NextEra Energy reportedly has asked the U.S. Commerce Department either to force an anonymous group of U.S. solar companies to identify its members or throw out their requests to extend tariffs on imported panels.
The Bloomberg news agency reported that in a letter to Commerce Secretary Gina Raimondo, NextEra challenged applications filed by the American Solar Manufacturers Against Chinese Circumvention.
NextEra wants the department either to toss out the applications or require the petitioners to re-file and name its members. NextEra questioned retribution claims and said that company names don’t meet the standard for proprietary treatment.
The unnamed companies asked the Commerce Department to impose antidumping (AD) and countervailing duty (CVD) orders on a handful of producers of crystalline silicon photovoltaic cells and modules that are imported from Malaysia, Thailand, and Vietnam.
The group filed three petitions in mid-August through the law firm Wiley Rein requesting that Commerce investigate what it said are “unfairly traded imports” from the three countries.
The group said that circumvention of antidumping and duties on Chinese solar products has “hobbled the U.S. industry, eviscerated our supply chains, and put our clean energy future at risk.”
The Commerce Department has 45 days to initiate an investigation based on the petitions, said Timothy Brightbill, a partner in the Wiley Rein law firm. He spoke to pv magazine shortly after the petitions were filed. He said that a preliminary determination could be issued in 180 days with a final determination in around a year’s time. Any duties would be retroactive to the start of the investigation.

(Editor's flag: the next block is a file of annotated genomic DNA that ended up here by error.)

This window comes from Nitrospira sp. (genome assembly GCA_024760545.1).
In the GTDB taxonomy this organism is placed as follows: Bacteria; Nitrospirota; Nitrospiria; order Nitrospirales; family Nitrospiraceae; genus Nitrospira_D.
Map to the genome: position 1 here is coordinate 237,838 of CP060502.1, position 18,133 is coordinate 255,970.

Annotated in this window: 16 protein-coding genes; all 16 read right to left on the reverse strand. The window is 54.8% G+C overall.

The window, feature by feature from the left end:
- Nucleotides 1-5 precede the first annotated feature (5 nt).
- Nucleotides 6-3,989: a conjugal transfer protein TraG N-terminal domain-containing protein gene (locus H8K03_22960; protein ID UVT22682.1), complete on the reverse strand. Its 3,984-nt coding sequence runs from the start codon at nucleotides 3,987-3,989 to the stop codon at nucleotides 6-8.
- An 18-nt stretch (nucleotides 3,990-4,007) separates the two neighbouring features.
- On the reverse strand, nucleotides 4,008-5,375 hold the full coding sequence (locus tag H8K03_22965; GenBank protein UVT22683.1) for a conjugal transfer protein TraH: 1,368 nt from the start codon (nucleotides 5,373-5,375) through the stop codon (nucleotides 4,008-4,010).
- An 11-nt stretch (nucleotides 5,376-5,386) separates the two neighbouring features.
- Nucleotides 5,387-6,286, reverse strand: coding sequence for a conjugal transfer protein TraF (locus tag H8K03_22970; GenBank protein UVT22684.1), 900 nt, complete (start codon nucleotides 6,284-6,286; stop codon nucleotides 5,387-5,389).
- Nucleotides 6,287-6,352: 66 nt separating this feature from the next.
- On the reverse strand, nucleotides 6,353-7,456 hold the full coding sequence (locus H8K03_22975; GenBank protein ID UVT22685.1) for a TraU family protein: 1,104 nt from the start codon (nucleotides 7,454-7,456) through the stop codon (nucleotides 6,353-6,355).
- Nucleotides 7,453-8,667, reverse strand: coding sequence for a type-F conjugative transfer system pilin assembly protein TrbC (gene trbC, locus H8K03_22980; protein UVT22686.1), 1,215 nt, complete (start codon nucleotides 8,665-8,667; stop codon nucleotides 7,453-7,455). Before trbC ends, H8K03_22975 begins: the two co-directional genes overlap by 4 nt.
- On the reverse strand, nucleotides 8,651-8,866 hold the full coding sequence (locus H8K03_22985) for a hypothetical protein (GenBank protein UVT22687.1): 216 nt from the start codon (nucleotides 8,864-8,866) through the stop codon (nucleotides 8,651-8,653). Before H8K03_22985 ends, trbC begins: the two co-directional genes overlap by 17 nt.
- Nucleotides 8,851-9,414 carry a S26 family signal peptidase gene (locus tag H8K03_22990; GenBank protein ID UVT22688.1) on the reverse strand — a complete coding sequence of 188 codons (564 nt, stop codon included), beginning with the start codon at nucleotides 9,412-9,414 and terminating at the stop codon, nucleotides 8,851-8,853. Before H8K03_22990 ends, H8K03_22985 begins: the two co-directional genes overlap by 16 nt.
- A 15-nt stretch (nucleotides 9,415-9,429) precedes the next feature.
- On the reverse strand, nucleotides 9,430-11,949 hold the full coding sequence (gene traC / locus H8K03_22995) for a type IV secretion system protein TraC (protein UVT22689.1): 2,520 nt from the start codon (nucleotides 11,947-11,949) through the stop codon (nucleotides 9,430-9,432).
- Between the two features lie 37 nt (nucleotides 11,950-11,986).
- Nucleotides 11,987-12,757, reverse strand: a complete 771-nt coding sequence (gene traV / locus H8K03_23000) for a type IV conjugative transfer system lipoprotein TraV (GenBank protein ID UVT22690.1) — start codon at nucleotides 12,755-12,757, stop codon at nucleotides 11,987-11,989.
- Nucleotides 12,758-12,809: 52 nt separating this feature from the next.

Brightbill said that “Given the Chinese control of the entire solar supply chain, retaliation is likely if their identities are revealed.” In such situations, the companies who make up the coalition “are allowed under U.S. law to remain confidential,” he said.
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Retribution? Do they mean they’re worried that those Asian countries won’t buy their solar panels if they know who they are? Those countries aren’t going to buy panels from the US anyway because we can’t compete with their low labor rates. So what are we going to do – tax the American public when they want to buy those panels and put American solar installers out of work because American customers aren’t going to pay the high tax? That’s already happening with the existing tariffs.
Tariffs and price controls have always hurt more than they helped. This kind of thing reminds me of all the disruptions of the past where legacy companies could no longer compete because they ignored how the landscape was changing and kept doing things the same old way. So instead of working on smarter and more efficient production methods, they hire lobbyists and donate to (bribe) government official’s campaigns to help keep their zombie companies alive. It’s beginning right now with legacy auto makers cozying up to corrupt friends in government to craft rules that they hope will hurt the fast moving, more nimble and efficient competition and allow them to keep on producing the same old fossil fuel burning autos that have been making them so much profit.
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